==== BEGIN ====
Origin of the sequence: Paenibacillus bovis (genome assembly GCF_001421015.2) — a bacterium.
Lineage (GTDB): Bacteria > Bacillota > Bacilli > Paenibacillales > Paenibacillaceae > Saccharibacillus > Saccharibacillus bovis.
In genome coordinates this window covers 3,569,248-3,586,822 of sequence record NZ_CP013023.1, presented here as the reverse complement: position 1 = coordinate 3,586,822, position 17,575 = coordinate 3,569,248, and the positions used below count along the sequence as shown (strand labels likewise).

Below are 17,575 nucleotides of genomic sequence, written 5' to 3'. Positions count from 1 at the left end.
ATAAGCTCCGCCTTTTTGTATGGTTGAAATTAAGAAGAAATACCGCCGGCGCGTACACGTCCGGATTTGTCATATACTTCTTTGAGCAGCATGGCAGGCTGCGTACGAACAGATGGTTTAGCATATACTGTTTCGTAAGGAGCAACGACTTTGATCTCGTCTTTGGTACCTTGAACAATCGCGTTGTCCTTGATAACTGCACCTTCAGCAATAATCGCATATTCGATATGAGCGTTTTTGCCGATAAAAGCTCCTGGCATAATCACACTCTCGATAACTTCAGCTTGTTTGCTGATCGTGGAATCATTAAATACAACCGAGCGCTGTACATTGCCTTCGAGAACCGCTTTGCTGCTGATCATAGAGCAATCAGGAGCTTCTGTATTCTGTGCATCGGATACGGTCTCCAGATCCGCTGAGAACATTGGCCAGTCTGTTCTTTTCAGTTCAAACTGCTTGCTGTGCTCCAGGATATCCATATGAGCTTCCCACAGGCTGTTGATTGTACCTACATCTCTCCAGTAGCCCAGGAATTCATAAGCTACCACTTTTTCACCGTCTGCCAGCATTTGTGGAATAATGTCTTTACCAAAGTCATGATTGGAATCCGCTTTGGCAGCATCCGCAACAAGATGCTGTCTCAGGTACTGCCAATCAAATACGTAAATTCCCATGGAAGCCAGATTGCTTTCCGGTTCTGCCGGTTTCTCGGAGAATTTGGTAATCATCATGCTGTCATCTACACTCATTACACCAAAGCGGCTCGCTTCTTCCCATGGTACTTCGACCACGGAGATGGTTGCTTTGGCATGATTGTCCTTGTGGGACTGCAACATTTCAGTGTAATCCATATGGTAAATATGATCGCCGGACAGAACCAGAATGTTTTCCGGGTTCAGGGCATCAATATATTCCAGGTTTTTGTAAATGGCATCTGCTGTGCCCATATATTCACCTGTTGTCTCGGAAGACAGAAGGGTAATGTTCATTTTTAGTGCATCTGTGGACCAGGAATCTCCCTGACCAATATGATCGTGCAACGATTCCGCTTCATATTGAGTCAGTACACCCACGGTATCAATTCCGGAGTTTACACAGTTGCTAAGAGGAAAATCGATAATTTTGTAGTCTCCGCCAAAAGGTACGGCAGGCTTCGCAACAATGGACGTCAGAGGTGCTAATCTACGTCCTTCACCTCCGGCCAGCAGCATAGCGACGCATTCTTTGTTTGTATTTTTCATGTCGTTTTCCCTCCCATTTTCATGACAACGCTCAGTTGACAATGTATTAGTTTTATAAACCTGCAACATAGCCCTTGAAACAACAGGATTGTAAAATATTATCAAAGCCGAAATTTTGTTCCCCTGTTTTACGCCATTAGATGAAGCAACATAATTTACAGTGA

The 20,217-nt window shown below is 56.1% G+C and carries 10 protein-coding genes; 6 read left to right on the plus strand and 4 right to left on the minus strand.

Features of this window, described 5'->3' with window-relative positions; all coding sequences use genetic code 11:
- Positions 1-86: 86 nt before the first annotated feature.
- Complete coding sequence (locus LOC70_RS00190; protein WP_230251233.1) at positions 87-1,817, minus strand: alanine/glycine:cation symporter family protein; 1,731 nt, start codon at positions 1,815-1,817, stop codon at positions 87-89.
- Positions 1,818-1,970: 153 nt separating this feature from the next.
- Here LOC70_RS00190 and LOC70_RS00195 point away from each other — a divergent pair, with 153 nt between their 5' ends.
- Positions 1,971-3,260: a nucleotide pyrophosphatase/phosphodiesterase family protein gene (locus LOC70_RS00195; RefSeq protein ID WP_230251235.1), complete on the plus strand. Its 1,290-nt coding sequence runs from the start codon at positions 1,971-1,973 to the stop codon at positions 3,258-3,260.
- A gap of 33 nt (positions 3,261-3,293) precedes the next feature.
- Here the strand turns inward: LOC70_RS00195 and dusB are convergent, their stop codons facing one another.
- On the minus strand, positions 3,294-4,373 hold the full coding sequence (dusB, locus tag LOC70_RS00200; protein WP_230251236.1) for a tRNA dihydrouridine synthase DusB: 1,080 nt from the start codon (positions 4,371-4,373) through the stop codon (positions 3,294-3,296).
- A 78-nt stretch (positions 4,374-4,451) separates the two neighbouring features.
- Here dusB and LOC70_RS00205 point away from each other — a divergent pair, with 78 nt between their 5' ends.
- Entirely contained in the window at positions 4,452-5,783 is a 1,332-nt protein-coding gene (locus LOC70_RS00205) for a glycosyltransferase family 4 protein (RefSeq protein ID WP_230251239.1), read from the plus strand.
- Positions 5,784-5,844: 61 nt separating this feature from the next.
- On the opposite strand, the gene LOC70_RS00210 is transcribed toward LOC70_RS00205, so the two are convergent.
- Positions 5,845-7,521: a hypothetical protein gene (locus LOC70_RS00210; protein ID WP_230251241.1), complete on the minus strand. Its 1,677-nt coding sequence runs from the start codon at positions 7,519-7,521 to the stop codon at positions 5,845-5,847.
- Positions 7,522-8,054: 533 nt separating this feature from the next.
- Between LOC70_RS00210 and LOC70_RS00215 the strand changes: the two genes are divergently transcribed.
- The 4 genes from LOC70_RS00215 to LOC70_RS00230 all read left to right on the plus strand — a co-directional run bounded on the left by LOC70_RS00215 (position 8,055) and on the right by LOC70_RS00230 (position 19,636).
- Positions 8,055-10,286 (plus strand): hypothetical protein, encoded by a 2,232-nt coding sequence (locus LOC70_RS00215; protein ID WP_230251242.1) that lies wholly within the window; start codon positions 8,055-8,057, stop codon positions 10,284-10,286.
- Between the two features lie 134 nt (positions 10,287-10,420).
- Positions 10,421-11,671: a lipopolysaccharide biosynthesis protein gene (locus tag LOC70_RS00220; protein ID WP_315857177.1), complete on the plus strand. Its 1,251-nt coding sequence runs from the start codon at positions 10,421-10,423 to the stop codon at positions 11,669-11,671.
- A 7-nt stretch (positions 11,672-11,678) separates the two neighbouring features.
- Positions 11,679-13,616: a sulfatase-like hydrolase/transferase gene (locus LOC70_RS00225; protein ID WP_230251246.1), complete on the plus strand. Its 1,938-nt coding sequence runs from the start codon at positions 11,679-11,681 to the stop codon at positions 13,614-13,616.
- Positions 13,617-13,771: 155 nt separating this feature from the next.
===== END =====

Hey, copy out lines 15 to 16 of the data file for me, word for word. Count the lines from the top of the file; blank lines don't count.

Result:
- On the minus strand, positions 3,294-4,373 hold the full coding sequence (dusB, locus tag LOC70_RS00200; protein WP_230251236.1) for a tRNA dihydrouridine synthase DusB: 1,080 nt from the start codon (positions 4,371-4,373) through the stop codon (positions 3,294-3,296).
- A 78-nt stretch (positions 4,374-4,451) separates the two neighbouring features.